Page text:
Manages Parisian Family Office. Began Wall Street, 82. Founded investment firm, Native American Advisors. Member, White Earth Chippewa Tribe. Was NYSE/FINRA arb. Conservative. Raised on Native reservations. Pureblood, clot-shot free. In a world elevated on a tech-driven dopamine binge, he trades from Ghost Ranch on the Yellowstone River in MT, his TN farm, Pamelot or CASA TULE', his winter camp in Los Cabos, Mexico. Always been, and will always be, an optimist.

Thursday, September 12, 2019

Thank You

Dear    ___________,

April 1, 1982.  I took the elevator up to the offices of Kidder, Peabody & Co., Inc. in the Security Pacific Bank building in downtown San Diego and started a career that has come to an end.  The Dow Jones Industrial Average opened that morning at 822.77.   The S & P 500 Index opened that morning at 111.96.

With my wife retiring after a 38-year career I have made the decision to stop managing outside money.  It was not an easy decision.  I have always enjoyed helping people.  Money was never my biggest motivator.  I always wanted to be there when needed, do my best, work hard, pay attention, work smart, be a great student, all the things I guess we all want to do at any job.   I have come to the conclusion that the only way to avoid stress at work is to not go to work.  Whether buying a ranch or traveling the world it has been always in the back of my mind; will I have the ability to respond to market turbulence for clients in case of a market melt-down?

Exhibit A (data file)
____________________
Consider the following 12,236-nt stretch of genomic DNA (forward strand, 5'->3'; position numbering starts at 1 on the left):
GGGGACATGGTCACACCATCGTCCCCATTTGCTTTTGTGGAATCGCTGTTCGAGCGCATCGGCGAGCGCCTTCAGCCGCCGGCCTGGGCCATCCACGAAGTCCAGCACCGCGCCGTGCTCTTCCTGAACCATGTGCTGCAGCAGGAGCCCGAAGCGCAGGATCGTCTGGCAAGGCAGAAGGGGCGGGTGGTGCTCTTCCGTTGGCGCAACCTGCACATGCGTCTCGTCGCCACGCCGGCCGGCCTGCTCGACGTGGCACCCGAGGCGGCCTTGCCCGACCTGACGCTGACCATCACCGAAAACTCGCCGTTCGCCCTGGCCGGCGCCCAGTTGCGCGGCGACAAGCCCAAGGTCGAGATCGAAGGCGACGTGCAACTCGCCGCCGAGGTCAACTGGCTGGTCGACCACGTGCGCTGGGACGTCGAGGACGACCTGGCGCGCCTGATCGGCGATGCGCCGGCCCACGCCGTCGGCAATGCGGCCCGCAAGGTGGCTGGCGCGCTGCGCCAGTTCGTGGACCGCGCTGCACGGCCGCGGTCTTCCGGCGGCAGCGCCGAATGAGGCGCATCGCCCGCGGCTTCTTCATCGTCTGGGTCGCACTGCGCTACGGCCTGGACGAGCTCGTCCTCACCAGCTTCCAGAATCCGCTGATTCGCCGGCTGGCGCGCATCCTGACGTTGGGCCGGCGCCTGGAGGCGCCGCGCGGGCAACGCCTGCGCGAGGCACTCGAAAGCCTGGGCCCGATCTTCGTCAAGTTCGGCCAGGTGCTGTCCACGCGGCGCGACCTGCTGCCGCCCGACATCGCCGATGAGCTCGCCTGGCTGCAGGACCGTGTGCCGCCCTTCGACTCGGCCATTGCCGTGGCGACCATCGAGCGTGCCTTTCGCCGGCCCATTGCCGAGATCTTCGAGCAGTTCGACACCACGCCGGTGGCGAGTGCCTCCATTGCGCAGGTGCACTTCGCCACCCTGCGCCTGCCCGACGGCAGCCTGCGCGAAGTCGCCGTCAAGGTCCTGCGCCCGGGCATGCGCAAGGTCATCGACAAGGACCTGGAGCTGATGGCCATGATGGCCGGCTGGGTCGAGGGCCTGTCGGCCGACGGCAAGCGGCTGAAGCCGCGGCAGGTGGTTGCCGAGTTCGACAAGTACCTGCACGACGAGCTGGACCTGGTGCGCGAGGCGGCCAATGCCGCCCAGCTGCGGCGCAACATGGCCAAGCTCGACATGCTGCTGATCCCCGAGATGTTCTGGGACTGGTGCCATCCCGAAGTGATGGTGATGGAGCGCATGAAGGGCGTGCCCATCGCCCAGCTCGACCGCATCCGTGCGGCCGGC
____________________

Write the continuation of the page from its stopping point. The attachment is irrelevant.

I have had a great run.  I am truly blessed and thankful.  Thankful that I was given the trust and responsibility to help people like you and thankful that I had the health to do the job.

Currently I have a half dozen clients in a fight with cancer.   It’s not easy and my number may be called any day.   God works in strange ways and it is not easy to understand.

My vision is clear.   I am thankful to have had so many rooting for me and inspiring me over the years.  Life is amazing.  I am healthy, and that is the largest component of my net worth. In looking back, I did it my way.  I worked hard and have no regrets.  I turn 66 this year.   It’s tougher to stay physically in good shape.   There are some things I want to do and my wife has lists that are getting longer.  I know you understand.

I look forward to talking with you soon.

With best wishes always,

Dean Thomas Parisian

No comments: